Record number of applicants hope for low numbers in Tuesday's Community High School lottery
Daniel Brenner | AnnArbor.com
Beginning at 3 p.m. Tuesday, 454 eighth-grade students and their families will approach the back doors of Community High School with great anticipation.
There will be no need to enter the coveted school. Students' fates will be posted on the doors in the form of two numbers — their student I.D. number and, most importantly, a randomly assigned lottery number.
A student's chance of being admitted into Ann Arbor's Community High School decreases the further from 114 and the closer to 454 his or her lottery number is, said Community High counselor John Boshoven. There are some student who win the lottery but don't end up enrolling at Community, school officials said, allowing for numbers greater than 114 to have the opportunity to enroll in their place before fall.
Every year, more incoming ninth-graders than the previous year apply to fill one of 114 seats. Applications to Community for the 2013-14 academic year reached a new high at 454, Boshoven said.
Last year, CHS received 440 applications. In 2011-12, 408 students applied. The number of applicants in 2010-11 and 2009-10 were 330 and 369, respectively.
"We keep turning more and more away I hate it," Boshoven said. "It's great to have so much interest in our program and so many people so invested in us, but it's hard when people don't get in that (our school) would be a good fit for."
The lottery drawing is double blind, Boshoven explained.
"It's kind of an archaic process the way we do it," he said of the lottery. "It's very Community High, very personal."
The actual drawing takes place in a small conference room. There usually are about 10 people in the room, including counselors, administrators, Parent Teacher Student Organization representatives and the student newspaper, to ensure the lottery is done fairly and accurately.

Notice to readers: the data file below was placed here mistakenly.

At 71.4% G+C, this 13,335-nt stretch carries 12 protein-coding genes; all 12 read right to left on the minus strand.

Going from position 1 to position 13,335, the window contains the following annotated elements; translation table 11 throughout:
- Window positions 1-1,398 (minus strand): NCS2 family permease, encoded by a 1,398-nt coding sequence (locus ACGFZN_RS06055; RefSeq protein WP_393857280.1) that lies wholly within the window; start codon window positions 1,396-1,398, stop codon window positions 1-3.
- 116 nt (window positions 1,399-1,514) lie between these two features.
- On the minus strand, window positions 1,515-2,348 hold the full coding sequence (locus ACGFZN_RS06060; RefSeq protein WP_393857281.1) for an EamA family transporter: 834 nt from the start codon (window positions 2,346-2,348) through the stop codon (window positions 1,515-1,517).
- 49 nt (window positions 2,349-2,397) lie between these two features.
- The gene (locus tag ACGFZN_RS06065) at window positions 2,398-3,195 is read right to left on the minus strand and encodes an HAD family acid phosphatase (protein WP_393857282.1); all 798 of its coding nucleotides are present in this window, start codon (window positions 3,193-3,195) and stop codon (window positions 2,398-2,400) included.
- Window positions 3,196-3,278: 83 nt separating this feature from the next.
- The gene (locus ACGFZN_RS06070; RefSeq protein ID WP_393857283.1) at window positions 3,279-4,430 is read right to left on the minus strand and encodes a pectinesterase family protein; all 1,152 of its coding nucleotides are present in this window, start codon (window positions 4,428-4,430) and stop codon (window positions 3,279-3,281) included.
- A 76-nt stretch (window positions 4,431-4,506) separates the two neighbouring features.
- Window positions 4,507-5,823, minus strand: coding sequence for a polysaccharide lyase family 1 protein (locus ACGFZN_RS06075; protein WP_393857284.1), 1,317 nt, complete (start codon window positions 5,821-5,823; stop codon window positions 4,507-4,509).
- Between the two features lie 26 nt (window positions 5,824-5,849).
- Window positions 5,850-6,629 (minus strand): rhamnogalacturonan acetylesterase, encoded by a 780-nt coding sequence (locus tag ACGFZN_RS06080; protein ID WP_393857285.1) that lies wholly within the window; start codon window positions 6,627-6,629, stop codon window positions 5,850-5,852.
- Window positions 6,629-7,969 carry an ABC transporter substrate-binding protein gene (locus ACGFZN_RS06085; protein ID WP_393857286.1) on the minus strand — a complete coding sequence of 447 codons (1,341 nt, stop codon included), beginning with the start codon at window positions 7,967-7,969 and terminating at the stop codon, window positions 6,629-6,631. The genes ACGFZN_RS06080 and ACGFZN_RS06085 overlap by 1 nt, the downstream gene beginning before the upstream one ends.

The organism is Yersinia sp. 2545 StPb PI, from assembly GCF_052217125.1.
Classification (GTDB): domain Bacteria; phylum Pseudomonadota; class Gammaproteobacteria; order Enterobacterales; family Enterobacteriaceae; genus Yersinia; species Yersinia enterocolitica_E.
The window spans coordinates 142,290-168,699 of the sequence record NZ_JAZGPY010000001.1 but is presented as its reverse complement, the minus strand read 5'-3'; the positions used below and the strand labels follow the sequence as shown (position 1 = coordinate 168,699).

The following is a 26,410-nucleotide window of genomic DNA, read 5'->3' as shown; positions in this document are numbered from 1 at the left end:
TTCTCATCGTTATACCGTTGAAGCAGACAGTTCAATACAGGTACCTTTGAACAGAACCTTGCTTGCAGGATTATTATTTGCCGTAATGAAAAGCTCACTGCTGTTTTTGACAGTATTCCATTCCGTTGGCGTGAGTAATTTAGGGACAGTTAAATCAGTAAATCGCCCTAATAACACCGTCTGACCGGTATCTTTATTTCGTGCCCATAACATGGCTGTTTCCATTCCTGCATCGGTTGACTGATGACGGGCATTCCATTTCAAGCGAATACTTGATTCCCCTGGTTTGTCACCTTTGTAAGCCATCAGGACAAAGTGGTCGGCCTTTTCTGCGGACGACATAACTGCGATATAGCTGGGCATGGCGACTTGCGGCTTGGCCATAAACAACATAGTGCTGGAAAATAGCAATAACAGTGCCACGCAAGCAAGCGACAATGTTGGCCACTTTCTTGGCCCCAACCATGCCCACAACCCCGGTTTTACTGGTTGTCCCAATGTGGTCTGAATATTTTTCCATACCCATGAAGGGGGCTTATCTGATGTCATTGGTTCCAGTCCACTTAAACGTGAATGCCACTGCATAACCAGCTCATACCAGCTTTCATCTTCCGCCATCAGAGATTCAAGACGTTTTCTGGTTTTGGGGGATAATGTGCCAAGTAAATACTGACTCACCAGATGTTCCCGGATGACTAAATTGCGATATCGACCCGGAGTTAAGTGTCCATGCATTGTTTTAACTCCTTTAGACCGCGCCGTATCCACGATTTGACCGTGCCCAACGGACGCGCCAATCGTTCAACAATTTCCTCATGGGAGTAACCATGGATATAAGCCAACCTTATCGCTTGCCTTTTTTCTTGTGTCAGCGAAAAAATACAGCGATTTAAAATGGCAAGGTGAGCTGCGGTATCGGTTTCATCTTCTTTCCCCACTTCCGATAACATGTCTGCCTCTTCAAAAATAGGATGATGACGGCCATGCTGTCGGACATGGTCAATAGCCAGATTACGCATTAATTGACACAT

Pieces of paper with the names of CHS hopefuls on them are placed into a bowl on the table. Another bowl contains the numbers 1 through 454, Boshoven said. He added one volunteer draws a name, another draws a number; the two pieces of paper are stapled together and handed off to three secretaries, who each write down the student's name and corresponding lottery number in a notepad.
"It's called 'double blind' because the numbers are blind and the names are blind. Any name could get pulled at any time and get any number assigned to it," Boshoven said.
After all the names and numbers have been pulled from their respective bowls, the names and lottery numbers are typed up and triple-checked. All of the students in the lottery and their lottery numbers are posted on the back door of the high school at 3 p.m. the day of the lottery drawing.
However, students' names are not posted. Each student is assigned a student I.D. number that they use throughout their career with Ann Arbor Public Schools. Students look for their I.D. numbers to find out what their lottery numbers are.
No. 1 through No. 114 have first dibs on a spot.
"We try to avoid hysteria at the school," Boshoven said. "We want it to be anonymous for those involved. Getting in or not getting in can be an emotional thing. We tell families to come together to check the lists and encourage the parents to bring their students so the student has the extra support."
He said CHS staff also are around in the afternoon and typically pass out information on various "next steps" for if a student got i to Community High and next steps for if he or she did not — "There are still opportunities to take a class or two with us," Boshoven said.
For the first time, Ann Arbor Huron and Pioneer high schools accepted open-enrollment applications for freshmen students within the district wishing to transfer and attend a school other than their residence-determined high school.
Both Huron and Pioneer have 25 open spots. Skyline also has its annual 100 spots open to in-district transfer students.
The total numbers of applications received for Huron, Pioneer and Skyline were not available Monday.
The deadline to apply for an in-district transfer to Huron and Pioneer was Thursday. Friday was the deadline for Community and Skyline applications.
District spokeswoman Liz Margolis said Monday the total number of applications received at each school would not be released to the public until the Board of Education had received the information. She could not provide a time estimate for when that would be.
Huron High School is hosting a Curriculum Night for incoming ninth-graders from 6-8 p.m. Tuesday in the school's Meyers Auditorium.
Pioneer's incoming freshmen orientation also is Tuesday, from 6:30-8:30 p.m. in the school's auditorium.
Ninth-graders offered a spot at Community have until March 1 to commit to attending the school.